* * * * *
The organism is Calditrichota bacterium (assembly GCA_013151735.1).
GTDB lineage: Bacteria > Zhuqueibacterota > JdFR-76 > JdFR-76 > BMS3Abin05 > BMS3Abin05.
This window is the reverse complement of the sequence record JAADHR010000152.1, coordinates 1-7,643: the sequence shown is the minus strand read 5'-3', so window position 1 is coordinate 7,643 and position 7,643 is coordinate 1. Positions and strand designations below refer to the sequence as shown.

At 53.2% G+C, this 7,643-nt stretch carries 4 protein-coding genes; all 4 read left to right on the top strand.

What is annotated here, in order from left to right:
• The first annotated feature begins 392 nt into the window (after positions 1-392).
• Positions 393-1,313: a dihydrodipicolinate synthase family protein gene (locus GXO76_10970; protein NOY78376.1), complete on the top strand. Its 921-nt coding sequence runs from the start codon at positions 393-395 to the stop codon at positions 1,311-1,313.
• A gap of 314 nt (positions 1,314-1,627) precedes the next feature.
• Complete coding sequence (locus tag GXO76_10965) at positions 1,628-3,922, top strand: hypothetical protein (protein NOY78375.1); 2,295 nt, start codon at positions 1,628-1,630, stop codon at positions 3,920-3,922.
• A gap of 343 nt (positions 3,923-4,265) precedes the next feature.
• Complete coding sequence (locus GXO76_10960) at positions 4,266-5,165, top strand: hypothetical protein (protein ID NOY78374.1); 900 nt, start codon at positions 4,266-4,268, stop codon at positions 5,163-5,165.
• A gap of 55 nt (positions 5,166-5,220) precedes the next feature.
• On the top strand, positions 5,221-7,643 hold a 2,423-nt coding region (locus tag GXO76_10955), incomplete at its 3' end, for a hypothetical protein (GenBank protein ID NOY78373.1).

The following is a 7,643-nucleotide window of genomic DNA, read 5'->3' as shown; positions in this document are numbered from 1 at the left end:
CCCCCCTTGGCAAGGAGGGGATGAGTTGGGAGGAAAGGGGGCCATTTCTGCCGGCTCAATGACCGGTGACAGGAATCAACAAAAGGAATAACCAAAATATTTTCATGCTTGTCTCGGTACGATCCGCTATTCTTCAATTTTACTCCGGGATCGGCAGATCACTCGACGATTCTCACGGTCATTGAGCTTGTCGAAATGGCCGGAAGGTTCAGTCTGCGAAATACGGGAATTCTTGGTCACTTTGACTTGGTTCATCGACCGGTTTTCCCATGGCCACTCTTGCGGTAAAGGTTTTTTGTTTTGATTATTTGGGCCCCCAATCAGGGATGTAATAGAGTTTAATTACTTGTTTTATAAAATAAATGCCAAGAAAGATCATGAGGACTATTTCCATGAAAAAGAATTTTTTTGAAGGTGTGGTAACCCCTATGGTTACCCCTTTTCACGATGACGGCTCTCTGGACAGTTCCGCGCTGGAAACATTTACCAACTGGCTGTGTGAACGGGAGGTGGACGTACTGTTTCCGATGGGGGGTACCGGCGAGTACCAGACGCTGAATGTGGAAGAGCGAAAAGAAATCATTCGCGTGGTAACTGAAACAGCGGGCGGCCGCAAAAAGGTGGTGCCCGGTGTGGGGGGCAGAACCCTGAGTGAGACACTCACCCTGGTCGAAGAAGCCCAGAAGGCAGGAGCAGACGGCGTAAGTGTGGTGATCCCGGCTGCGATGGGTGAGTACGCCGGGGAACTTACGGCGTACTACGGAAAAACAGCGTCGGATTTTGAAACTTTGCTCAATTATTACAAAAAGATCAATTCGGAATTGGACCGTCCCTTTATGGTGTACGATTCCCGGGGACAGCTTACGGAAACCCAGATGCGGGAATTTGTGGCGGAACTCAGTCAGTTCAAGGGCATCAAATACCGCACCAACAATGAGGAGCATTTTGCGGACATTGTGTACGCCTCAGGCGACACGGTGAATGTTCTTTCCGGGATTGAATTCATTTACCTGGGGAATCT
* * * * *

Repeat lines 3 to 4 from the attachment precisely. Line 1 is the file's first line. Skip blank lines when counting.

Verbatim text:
This window is the reverse complement of the sequence record JAADHR010000152.1, coordinates 1-7,643: the sequence shown is the minus strand read 5'-3', so window position 1 is coordinate 7,643 and position 7,643 is coordinate 1. Positions and strand designations below refer to the sequence as shown.

At 53.2% G+C, this 7,643-nt stretch carries 4 protein-coding genes; all 4 read left to right on the top strand.